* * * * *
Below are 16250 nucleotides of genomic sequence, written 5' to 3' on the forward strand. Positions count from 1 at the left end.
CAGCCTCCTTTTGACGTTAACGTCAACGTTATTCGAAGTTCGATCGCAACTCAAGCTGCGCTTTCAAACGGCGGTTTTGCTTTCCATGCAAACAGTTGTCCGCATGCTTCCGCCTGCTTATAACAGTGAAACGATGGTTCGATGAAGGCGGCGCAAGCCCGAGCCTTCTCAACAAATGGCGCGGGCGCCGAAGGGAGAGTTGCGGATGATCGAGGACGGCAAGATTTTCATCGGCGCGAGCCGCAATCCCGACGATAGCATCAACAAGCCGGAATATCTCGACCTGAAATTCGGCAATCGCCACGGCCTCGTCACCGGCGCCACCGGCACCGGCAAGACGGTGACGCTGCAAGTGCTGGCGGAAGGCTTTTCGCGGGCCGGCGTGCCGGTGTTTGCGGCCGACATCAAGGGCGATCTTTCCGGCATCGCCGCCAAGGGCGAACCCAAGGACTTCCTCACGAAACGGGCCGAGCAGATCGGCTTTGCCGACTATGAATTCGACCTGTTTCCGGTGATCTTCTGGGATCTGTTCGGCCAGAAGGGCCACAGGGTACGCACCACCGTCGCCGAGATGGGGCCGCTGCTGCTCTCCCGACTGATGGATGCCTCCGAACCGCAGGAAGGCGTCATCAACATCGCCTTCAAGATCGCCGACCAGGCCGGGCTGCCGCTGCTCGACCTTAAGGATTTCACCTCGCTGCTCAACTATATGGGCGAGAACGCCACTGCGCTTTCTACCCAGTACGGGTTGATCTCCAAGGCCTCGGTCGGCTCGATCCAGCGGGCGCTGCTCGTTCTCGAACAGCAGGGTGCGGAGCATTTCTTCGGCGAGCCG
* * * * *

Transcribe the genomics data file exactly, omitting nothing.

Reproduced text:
Below are 16250 nucleotides of genomic sequence, written 5' to 3' on the forward strand. Positions count from 1 at the left end.
CAGCCTCCTTTTGACGTTAACGTCAACGTTATTCGAAGTTCGATCGCAACTCAAGCTGCGCTTTCAAACGGCGGTTTTGCTTTCCATGCAAACAGTTGTCCGCATGCTTCCGCCTGCTTATAACAGTGAAACGATGGTTCGATGAAGGCGGCGCAAGCCCGAGCCTTCTCAACAAATGGCGCGGGCGCCGAAGGGAGAGTTGCGGATGATCGAGGACGGCAAGATTTTCATCGGCGCGAGCCGCAATCCCGACGATAGCATCAACAAGCCGGAATATCTCGACCTGAAATTCGGCAATCGCCACGGCCTCGTCACCGGCGCCACCGGCACCGGCAAGACGGTGACGCTGCAAGTGCTGGCGGAAGGCTTTTCGCGGGCCGGCGTGCCGGTGTTTGCGGCCGACATCAAGGGCGATCTTTCCGGCATCGCCGCCAAGGGCGAACCCAAGGACTTCCTCACGAAACGGGCCGAGCAGATCGGCTTTGCCGACTATGAATTCGACCTGTTTCCGGTGATCTTCTGGGATCTGTTCGGCCAGAAGGGCCACAGGGTACGCACCACCGTCGCCGAGATGGGGCCGCTGCTGCTCTCCCGACTGATGGATGCCTCCGAACCGCAGGAAGGCGTCATCAACATCGCCTTCAAGATCGCCGACCAGGCCGGGCTGCCGCTGCTCGACCTTAAGGATTTCACCTCGCTGCTCAACTATATGGGCGAGAACGCCACTGCGCTTTCTACCCAGTACGGGTTGATCTCCAAGGCCTCGGTCGGCTCGATCCAGCGGGCGCTGCTCGTTCTCGAACAGCAGGGTGCGGAGCATTTCTTCGGCGAGCCG